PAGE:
A particularly Catholic form of exploitative art, Nunspolitation is steeped in seemingly contradictory imagery and themes, visually celebrating the very same perversions that it emotionally condemns. Rooted in the political intrigues, familial abuses, and abusive power of organized religion (not to mention the cosmic struggle between erotic passion and religious ideology), this emotionally intense, culturally damning genre focuses most often on the hypocritical tyranny of the traditional Catholic Church. Of particular interest is the relationship with those women whose poverty, family ties, or natural lusts landed them behind monastery walls, and their struggle with an institution (and members thereof) guilty of worse sins than those which they preach against.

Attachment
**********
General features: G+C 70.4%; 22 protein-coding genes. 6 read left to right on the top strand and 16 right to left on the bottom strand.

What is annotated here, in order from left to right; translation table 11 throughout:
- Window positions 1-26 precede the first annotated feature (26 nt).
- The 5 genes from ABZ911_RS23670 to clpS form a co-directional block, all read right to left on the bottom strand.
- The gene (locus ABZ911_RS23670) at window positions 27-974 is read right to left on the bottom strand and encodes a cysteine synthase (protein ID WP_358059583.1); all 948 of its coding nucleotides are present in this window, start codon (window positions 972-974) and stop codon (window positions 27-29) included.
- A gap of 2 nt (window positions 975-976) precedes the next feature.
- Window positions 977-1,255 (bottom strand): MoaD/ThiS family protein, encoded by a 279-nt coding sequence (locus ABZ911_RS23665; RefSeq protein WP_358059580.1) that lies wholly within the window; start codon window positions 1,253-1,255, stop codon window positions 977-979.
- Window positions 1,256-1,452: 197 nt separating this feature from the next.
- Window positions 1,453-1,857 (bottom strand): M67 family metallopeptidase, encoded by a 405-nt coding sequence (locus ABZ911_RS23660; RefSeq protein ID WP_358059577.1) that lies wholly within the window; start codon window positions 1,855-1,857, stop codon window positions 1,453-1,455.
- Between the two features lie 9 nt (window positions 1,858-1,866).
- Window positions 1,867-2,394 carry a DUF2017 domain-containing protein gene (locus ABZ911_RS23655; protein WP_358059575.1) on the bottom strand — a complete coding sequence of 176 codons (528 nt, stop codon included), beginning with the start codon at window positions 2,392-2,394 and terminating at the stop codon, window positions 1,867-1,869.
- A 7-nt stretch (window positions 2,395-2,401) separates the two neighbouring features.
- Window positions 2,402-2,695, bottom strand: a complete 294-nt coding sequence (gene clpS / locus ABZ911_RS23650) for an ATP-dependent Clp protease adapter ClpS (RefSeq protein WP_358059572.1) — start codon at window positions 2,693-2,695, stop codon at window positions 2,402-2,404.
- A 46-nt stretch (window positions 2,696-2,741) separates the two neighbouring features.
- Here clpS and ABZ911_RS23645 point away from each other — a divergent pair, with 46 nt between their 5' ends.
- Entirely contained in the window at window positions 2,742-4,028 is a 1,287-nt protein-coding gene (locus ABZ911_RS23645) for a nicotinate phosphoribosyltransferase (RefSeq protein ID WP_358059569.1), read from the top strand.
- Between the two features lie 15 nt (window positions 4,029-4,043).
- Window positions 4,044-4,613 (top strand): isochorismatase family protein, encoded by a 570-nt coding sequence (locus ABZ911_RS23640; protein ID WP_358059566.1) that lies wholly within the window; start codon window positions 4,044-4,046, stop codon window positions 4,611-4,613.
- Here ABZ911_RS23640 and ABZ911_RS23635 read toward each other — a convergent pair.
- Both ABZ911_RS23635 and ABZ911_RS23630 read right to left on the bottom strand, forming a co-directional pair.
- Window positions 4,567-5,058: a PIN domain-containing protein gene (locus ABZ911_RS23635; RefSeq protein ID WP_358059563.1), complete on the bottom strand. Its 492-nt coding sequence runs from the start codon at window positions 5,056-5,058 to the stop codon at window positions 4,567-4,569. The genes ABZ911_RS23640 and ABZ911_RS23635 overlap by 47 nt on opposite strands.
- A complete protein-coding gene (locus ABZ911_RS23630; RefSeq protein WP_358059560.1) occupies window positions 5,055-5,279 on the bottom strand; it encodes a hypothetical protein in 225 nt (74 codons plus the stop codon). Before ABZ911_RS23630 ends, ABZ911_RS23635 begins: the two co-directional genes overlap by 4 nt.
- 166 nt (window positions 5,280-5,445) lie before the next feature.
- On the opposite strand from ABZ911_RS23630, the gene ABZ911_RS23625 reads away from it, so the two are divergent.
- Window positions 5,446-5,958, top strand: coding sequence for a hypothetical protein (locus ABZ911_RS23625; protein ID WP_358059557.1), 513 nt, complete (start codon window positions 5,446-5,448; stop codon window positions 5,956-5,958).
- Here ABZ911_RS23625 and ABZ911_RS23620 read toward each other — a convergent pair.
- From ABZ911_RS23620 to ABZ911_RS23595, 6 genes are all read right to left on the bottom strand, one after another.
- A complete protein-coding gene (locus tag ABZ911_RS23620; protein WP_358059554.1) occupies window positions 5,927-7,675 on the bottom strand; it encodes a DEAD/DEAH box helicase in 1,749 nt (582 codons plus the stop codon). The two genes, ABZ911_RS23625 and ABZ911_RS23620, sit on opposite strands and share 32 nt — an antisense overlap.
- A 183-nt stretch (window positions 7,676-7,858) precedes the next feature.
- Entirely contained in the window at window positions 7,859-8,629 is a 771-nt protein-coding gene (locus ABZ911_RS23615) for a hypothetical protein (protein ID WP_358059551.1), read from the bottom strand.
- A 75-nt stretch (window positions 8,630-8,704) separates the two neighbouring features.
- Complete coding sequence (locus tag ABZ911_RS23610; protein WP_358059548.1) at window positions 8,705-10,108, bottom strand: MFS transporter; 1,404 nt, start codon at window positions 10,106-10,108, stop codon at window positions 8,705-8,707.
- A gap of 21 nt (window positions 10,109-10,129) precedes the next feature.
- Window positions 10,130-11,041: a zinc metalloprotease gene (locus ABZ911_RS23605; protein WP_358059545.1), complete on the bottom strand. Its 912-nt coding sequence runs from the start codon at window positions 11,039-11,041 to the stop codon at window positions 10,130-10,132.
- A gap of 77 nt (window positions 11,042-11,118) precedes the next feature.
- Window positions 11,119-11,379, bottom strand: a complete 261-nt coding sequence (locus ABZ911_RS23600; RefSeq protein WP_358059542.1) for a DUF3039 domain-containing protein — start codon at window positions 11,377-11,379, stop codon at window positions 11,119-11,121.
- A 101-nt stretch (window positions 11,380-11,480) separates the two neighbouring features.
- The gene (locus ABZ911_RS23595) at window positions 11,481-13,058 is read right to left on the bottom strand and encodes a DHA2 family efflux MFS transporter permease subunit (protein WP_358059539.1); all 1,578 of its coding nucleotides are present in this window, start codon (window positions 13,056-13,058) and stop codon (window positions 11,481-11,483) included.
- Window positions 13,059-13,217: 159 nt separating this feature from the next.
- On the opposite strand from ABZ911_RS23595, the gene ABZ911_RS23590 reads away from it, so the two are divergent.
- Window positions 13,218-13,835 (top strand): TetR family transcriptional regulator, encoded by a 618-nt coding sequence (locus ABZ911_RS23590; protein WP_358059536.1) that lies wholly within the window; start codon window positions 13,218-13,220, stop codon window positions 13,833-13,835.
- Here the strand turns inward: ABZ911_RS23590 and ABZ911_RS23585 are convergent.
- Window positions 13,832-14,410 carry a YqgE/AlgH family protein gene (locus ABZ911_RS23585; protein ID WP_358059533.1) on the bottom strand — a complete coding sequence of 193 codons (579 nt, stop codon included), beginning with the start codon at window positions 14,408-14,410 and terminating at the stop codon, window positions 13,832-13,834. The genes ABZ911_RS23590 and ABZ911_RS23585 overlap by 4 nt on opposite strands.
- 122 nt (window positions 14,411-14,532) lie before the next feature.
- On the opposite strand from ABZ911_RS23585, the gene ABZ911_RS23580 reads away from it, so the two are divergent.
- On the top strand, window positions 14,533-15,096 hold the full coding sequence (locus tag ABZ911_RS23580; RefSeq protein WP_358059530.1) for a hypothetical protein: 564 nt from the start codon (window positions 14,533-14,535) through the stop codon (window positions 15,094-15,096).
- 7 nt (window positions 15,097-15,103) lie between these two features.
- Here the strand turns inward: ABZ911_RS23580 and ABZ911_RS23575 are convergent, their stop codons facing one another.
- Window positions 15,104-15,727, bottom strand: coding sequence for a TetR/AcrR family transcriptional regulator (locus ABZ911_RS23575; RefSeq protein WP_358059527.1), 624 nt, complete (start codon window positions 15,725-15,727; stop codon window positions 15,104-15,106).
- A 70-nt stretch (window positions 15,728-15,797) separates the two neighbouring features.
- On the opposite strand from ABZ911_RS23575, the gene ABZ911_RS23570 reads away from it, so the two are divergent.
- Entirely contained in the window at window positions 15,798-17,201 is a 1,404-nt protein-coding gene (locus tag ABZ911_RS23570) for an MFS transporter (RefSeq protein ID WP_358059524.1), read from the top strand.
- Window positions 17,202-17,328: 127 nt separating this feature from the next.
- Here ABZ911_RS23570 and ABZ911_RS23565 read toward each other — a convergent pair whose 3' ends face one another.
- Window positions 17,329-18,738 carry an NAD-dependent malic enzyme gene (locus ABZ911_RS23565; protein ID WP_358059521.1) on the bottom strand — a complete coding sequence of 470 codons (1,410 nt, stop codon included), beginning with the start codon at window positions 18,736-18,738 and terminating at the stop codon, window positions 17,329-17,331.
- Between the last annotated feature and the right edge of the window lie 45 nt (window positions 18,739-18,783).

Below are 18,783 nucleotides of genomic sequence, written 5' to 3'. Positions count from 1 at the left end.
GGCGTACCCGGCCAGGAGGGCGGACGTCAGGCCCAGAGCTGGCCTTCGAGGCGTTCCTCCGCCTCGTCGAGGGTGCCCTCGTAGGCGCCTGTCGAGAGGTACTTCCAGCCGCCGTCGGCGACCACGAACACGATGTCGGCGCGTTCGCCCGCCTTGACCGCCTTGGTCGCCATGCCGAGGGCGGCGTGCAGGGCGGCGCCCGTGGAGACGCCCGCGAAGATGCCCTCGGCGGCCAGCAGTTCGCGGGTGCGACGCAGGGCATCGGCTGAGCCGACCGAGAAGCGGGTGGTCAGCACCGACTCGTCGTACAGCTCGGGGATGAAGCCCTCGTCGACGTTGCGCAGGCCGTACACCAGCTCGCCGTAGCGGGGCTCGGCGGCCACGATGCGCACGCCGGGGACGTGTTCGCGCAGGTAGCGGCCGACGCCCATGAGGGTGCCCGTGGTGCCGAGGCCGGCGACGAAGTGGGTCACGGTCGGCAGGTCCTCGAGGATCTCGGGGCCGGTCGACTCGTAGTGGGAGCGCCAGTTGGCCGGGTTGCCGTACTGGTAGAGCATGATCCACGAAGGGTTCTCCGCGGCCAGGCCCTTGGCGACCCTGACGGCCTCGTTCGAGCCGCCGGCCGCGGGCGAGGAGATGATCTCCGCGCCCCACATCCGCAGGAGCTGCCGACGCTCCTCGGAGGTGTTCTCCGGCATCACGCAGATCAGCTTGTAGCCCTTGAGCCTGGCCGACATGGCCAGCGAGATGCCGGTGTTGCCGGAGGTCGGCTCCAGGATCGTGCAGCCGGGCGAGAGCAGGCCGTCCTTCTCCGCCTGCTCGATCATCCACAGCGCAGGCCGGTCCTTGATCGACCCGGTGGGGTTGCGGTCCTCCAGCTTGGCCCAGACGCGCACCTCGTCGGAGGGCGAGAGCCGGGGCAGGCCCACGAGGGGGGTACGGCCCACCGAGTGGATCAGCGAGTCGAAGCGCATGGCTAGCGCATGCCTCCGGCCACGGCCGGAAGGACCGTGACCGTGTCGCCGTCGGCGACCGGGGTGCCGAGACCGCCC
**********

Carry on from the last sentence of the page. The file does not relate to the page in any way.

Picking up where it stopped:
Founded in oral folk tales that first mocked the Catholic doctrine of sin, and later, written literature that emphasized the cruel living conditions and repression of the 'Brides of Christ,' Nunsploitation as the aesthetic form we now know (and love) stemmed from Aldous Huxley's The Devils of Loudan, a novel which resulted in Ken Russel's The Devils, one of the few critically lauded entrees of the genre. But before Russel's nuns foamed at the mouth and fingered themselves, sparking off a controversy amongst polite society for its expose of Catholic corruption, the genre had already been established -- and its major thematic and stylistic conventions formed -- by such films as Lady of Monza (1969) and, more pertinent to our discussion, The Nuns of St. Archangel (1973) and The Story Of A Cloistered Nun (1974), the later two having long been considered staples of this particularly subversive and sensual form of exploitation. A drama first and exploitation movie second, The Story Of A Cloistered Nun weaves a powerful allegory of sin, redemption, and renewal. The film is more concerned with exploring the total emotional history of its titillating, sympathetic heroine than in simply reducing her (or its overall story) to a principle of brash sensationalism. While director Domenico Paolella doesn't shy away from violence or eroticism, these physical symptoms of unresolved pain and longing often mirror the internal conflicts of characters instead of overshadowing them -- something that would occur later in the more graphic, sleazy excesses of Joe D'Amato and Bruno Mattei. Offered in a stunning transfer with insightful extras by No Shame, this love letter to brutality and betrayal is also a potent indictment against corrupting religious authority, championing the resistance of the human spirit . . . with dollops of lesbianism and nudity for spice!